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I haven't got a 32 bit version of Mongo, but people pointed out in the other thread that 32-bit version of mongod displays a little warning every time you start it saying it can handle only 2GB of data.

Can you confirm this (because I don't have the 32-bit version installed)? It still stinks, especially because it "silently failed after hitting the threshold", but I personally would feel better about 10gen if this little story is true (i.e. they warn you about it not only in downloads page, but every time you run mongod).

This is true, in the Ubuntu packages this is printed to the default log at /var/log/mongodb/mongodb.log. It is also abundantly clear from the documentation. I struggle to understand how one could deploy a new datastore in production without reading the "getting started" level of documentation or looking in the log at some point.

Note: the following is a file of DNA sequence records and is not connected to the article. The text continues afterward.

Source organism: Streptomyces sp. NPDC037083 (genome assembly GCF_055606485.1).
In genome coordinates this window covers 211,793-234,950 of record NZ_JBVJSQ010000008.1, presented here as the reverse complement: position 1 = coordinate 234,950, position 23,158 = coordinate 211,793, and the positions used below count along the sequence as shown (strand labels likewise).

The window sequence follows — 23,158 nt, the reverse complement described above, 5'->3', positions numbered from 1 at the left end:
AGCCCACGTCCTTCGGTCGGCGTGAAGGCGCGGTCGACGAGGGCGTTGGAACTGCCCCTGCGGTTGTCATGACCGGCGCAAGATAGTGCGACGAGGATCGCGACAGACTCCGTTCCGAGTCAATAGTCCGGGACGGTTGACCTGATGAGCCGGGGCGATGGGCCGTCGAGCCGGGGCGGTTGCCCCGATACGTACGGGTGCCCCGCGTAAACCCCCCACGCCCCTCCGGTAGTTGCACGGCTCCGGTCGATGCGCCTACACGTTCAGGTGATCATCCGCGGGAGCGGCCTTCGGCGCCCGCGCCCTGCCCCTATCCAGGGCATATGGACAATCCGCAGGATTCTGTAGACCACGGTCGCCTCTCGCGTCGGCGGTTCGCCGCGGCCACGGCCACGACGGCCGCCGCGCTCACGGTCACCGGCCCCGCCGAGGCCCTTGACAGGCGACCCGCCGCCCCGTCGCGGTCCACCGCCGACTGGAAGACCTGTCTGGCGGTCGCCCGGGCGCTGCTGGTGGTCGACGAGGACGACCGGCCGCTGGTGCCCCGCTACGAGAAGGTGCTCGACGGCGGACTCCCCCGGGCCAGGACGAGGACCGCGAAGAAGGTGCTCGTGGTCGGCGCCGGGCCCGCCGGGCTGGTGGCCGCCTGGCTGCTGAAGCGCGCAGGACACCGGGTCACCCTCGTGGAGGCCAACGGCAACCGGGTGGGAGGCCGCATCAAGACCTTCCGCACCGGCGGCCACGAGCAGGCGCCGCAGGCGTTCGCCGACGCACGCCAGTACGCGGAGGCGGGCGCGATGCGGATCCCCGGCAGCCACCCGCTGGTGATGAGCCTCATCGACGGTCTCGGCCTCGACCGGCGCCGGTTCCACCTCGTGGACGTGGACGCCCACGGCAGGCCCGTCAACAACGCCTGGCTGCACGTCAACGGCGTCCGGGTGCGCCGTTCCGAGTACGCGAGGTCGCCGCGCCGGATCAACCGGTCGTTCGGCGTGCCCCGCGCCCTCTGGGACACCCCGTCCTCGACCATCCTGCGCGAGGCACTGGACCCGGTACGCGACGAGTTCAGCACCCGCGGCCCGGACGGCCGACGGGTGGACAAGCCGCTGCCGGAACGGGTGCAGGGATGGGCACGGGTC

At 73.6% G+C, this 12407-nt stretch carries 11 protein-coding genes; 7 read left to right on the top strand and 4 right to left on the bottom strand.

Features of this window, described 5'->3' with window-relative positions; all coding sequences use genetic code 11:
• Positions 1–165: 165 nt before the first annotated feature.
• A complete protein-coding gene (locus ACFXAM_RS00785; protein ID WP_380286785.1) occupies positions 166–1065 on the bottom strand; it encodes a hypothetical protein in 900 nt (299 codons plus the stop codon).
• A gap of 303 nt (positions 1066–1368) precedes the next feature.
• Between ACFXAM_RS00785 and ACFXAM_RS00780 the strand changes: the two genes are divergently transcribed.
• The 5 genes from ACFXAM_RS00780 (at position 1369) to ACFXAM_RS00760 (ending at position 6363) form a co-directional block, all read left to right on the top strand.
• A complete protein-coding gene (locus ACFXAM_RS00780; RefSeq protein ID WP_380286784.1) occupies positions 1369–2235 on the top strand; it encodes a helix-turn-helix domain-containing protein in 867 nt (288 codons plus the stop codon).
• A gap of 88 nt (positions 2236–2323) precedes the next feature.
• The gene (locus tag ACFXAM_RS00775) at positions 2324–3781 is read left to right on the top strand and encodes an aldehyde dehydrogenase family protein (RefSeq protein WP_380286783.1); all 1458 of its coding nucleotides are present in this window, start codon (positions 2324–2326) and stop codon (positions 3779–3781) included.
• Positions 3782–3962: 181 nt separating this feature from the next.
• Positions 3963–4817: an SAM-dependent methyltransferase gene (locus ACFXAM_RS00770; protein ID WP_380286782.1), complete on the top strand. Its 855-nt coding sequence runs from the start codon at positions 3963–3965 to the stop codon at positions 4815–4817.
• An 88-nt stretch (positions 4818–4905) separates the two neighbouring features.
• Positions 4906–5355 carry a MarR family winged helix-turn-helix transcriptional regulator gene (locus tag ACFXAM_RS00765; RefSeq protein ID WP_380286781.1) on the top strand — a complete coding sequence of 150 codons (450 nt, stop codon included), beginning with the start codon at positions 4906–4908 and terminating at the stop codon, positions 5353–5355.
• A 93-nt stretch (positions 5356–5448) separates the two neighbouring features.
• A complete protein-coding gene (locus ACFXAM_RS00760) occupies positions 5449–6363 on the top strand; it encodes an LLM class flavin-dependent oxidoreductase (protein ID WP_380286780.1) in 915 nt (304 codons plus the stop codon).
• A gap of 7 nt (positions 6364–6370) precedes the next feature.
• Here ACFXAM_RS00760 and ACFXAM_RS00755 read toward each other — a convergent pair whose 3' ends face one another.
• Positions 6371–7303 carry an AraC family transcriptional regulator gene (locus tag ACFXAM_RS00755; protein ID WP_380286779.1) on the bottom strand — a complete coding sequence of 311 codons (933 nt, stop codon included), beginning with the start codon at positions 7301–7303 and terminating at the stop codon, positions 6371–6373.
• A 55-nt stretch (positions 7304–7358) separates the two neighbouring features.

The 2GB 32-bit limit of MongoDB seems like a complete non-issue to me.

  Wed Sep 19 17:29:21 [initandlisten] MongoDB starting : pid=3765 port=27017 dbpath=/var/lib/mongodb 32-bit host=deepthought
  Wed Sep 19 17:29:21 [initandlisten] 
  Wed Sep 19 17:29:21 [initandlisten] ** NOTE: when using MongoDB 32 bit, you are limited to about 2 gigabytes of data
  Wed Sep 19 17:29:21 [initandlisten] **       see http://blog.mongodb.org/post/137788967/32-bit-limitations
  Wed Sep 19 17:29:21 [initandlisten] **       with --journal, the limit is lower
  Wed Sep 19 17:29:21 [initandlisten] 
  Wed Sep 19 17:29:21 [initandlisten] db version v2.2.0, pdfile version 4.5
  Wed Sep 19 17:29:21 [initandlisten] git version: f5e83eae9cfbec7fb7a071321928f00d1b0c5207
  Wed Sep 19 17:29:21 [initandlisten] build info: Linux domU-12-31-39-01-70-B4 #1 SMP Fri Feb 15 12:39:36 EST 2008 i686 BOOST_LIB_VERSION=1_49